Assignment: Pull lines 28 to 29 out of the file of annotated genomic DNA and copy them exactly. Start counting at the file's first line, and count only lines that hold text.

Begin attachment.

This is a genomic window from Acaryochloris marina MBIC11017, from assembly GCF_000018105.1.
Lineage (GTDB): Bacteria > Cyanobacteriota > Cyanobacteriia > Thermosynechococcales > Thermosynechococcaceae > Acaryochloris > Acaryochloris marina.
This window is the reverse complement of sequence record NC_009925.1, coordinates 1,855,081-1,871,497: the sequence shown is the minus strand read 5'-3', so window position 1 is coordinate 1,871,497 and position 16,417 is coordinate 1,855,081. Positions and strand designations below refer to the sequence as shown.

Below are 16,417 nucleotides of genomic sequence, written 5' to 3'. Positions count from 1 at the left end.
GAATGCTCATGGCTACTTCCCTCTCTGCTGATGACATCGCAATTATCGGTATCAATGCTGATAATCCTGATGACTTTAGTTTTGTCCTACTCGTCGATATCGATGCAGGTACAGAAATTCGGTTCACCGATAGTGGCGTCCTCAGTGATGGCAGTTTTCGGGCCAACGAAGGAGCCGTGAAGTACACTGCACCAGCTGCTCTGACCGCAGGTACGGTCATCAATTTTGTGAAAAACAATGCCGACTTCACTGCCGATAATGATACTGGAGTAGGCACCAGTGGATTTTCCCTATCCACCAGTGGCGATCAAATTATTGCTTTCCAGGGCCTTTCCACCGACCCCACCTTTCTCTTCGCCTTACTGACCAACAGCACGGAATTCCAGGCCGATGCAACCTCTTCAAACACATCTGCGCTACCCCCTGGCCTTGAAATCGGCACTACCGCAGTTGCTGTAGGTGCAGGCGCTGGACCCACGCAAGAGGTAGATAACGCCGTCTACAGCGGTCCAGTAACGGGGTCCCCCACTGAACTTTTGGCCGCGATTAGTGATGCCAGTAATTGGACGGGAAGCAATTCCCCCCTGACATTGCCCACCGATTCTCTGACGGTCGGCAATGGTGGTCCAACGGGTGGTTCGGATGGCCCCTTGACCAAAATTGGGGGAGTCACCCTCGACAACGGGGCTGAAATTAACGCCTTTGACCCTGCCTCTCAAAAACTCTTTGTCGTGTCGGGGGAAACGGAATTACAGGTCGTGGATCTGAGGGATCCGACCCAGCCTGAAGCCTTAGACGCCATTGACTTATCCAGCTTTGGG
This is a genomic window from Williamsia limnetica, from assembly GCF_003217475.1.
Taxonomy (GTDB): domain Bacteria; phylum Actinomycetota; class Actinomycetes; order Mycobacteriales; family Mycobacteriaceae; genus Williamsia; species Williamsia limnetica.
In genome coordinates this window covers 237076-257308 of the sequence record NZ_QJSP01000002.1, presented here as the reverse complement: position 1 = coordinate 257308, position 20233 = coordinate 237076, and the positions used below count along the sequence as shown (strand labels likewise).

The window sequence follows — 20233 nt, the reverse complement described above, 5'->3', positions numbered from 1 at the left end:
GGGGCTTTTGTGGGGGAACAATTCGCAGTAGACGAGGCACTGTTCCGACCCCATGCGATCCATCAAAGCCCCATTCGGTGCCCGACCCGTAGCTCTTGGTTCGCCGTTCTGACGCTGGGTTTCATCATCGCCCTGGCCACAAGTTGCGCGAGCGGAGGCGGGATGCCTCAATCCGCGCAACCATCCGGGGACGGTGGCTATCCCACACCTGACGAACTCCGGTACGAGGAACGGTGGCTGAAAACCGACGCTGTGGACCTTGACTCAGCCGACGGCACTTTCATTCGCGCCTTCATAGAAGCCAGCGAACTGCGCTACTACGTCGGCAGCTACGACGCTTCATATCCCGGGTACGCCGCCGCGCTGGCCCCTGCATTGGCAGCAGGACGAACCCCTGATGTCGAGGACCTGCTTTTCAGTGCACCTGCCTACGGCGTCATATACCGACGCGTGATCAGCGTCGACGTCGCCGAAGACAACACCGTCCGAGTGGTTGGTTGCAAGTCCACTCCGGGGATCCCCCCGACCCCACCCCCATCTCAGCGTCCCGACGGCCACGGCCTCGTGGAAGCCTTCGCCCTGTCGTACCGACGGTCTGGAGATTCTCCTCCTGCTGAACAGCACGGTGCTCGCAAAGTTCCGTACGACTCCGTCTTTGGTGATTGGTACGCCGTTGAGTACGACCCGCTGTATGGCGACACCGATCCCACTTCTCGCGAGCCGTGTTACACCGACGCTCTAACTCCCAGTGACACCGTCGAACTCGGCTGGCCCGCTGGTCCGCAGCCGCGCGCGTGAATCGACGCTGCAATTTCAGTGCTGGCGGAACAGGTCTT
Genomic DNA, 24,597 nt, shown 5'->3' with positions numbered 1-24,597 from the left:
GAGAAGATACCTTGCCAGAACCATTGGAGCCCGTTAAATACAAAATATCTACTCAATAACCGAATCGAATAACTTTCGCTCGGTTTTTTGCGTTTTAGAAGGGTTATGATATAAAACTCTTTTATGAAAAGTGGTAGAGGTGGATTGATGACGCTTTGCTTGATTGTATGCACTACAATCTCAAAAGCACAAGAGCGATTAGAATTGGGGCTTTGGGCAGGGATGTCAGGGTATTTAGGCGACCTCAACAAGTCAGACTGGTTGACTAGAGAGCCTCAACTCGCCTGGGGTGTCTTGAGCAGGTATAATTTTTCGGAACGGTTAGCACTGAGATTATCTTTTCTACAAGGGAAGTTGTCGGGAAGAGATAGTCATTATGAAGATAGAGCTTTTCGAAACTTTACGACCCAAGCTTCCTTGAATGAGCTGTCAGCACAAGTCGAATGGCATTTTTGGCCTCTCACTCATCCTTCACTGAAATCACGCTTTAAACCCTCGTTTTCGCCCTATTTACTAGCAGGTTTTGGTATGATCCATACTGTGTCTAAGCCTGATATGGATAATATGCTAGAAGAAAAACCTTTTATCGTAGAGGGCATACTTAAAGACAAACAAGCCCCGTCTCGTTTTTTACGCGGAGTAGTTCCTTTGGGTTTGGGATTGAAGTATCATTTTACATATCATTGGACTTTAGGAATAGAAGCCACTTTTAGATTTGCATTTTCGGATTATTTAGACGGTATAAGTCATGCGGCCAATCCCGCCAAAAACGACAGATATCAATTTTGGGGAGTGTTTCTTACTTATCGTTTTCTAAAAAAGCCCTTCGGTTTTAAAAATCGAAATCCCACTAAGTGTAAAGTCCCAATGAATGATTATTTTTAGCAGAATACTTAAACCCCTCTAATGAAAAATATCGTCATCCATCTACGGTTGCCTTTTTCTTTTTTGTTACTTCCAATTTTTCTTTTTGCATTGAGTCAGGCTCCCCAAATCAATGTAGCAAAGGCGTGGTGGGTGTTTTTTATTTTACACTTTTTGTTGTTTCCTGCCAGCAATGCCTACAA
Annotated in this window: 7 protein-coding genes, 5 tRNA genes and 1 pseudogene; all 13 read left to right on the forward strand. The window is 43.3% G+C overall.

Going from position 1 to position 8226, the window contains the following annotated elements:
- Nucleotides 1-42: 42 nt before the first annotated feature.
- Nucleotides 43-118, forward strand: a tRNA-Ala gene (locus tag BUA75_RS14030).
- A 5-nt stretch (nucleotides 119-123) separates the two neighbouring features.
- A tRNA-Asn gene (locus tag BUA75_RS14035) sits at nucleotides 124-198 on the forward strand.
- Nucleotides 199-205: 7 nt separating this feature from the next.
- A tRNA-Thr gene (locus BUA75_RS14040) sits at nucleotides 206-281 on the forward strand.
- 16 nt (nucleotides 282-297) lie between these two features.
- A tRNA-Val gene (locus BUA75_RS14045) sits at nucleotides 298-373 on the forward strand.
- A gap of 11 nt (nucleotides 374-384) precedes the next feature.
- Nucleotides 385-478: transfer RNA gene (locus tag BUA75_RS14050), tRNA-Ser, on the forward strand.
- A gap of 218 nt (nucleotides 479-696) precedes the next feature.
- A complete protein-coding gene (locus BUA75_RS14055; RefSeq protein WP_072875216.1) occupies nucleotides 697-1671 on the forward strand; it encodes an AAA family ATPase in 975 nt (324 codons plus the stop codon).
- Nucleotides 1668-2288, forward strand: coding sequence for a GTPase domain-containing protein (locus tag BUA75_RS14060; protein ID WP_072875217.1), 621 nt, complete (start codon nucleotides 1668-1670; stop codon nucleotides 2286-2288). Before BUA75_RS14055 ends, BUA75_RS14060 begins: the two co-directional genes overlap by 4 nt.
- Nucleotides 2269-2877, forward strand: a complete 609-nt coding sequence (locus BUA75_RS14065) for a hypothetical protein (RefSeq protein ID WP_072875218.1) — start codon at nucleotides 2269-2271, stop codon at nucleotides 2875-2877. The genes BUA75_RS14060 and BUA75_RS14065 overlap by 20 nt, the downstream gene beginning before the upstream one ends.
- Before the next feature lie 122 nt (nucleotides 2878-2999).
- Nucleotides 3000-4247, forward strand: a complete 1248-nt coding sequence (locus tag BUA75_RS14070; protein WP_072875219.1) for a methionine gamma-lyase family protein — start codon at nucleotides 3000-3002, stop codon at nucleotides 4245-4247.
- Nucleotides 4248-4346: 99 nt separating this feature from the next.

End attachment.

- Nucleotides 2269-2877, forward strand: a complete 609-nt coding sequence (locus BUA75_RS14065) for a hypothetical protein (RefSeq protein ID WP_072875218.1) — start codon at nucleotides 2269-2271, stop codon at nucleotides 2875-2877. The genes BUA75_RS14060 and BUA75_RS14065 overlap by 20 nt, the downstream gene beginning before the upstream one ends.
- Before the next feature lie 122 nt (nucleotides 2878-2999).